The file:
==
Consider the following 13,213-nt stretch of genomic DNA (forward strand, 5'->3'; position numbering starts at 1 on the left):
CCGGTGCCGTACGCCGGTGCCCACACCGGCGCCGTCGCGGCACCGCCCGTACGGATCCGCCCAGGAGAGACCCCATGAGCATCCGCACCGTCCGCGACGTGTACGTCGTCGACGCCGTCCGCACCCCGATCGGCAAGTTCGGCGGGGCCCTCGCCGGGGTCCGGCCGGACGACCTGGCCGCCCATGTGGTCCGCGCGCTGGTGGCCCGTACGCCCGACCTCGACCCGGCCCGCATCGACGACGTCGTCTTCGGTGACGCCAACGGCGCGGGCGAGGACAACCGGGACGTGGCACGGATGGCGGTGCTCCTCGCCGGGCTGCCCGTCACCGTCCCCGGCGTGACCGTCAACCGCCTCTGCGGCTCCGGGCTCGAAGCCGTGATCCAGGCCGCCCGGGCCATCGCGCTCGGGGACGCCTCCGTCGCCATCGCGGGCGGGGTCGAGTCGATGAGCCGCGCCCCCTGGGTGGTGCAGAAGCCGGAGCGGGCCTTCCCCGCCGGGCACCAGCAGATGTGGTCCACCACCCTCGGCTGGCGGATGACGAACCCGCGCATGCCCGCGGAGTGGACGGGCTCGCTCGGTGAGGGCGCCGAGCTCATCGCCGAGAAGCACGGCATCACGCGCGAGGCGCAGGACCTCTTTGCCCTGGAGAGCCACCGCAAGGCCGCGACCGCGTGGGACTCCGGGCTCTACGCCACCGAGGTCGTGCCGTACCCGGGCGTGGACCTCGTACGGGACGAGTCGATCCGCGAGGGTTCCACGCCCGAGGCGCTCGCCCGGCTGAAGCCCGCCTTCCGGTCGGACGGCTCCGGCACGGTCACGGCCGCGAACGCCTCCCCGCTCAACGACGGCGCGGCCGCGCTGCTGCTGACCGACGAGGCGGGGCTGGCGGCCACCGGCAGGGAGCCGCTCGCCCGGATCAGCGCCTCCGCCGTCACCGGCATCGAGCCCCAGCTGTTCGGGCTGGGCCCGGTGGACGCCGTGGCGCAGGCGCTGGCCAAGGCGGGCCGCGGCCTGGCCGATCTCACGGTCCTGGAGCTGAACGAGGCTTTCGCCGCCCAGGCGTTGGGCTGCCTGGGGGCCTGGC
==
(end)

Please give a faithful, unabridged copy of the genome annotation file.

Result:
Consider the following 13,213-nt stretch of genomic DNA (forward strand, 5'->3'; position numbering starts at 1 on the left):
CCGGTGCCGTACGCCGGTGCCCACACCGGCGCCGTCGCGGCACCGCCCGTACGGATCCGCCCAGGAGAGACCCCATGAGCATCCGCACCGTCCGCGACGTGTACGTCGTCGACGCCGTCCGCACCCCGATCGGCAAGTTCGGCGGGGCCCTCGCCGGGGTCCGGCCGGACGACCTGGCCGCCCATGTGGTCCGCGCGCTGGTGGCCCGTACGCCCGACCTCGACCCGGCCCGCATCGACGACGTCGTCTTCGGTGACGCCAACGGCGCGGGCGAGGACAACCGGGACGTGGCACGGATGGCGGTGCTCCTCGCCGGGCTGCCCGTCACCGTCCCCGGCGTGACCGTCAACCGCCTCTGCGGCTCCGGGCTCGAAGCCGTGATCCAGGCCGCCCGGGCCATCGCGCTCGGGGACGCCTCCGTCGCCATCGCGGGCGGGGTCGAGTCGATGAGCCGCGCCCCCTGGGTGGTGCAGAAGCCGGAGCGGGCCTTCCCCGCCGGGCACCAGCAGATGTGGTCCACCACCCTCGGCTGGCGGATGACGAACCCGCGCATGCCCGCGGAGTGGACGGGCTCGCTCGGTGAGGGCGCCGAGCTCATCGCCGAGAAGCACGGCATCACGCGCGAGGCGCAGGACCTCTTTGCCCTGGAGAGCCACCGCAAGGCCGCGACCGCGTGGGACTCCGGGCTCTACGCCACCGAGGTCGTGCCGTACCCGGGCGTGGACCTCGTACGGGACGAGTCGATCCGCGAGGGTTCCACGCCCGAGGCGCTCGCCCGGCTGAAGCCCGCCTTCCGGTCGGACGGCTCCGGCACGGTCACGGCCGCGAACGCCTCCCCGCTCAACGACGGCGCGGCCGCGCTGCTGCTGACCGACGAGGCGGGGCTGGCGGCCACCGGCAGGGAGCCGCTCGCCCGGATCAGCGCCTCCGCCGTCACCGGCATCGAGCCCCAGCTGTTCGGGCTGGGCCCGGTGGACGCCGTGGCGCAGGCGCTGGCCAAGGCGGGCCGCGGCCTGGCCGATCTCACGGTCCTGGAGCTGAACGAGGCTTTCGCCGCCCAGGCGTTGGGCTGCCTGGGGGCCTGGC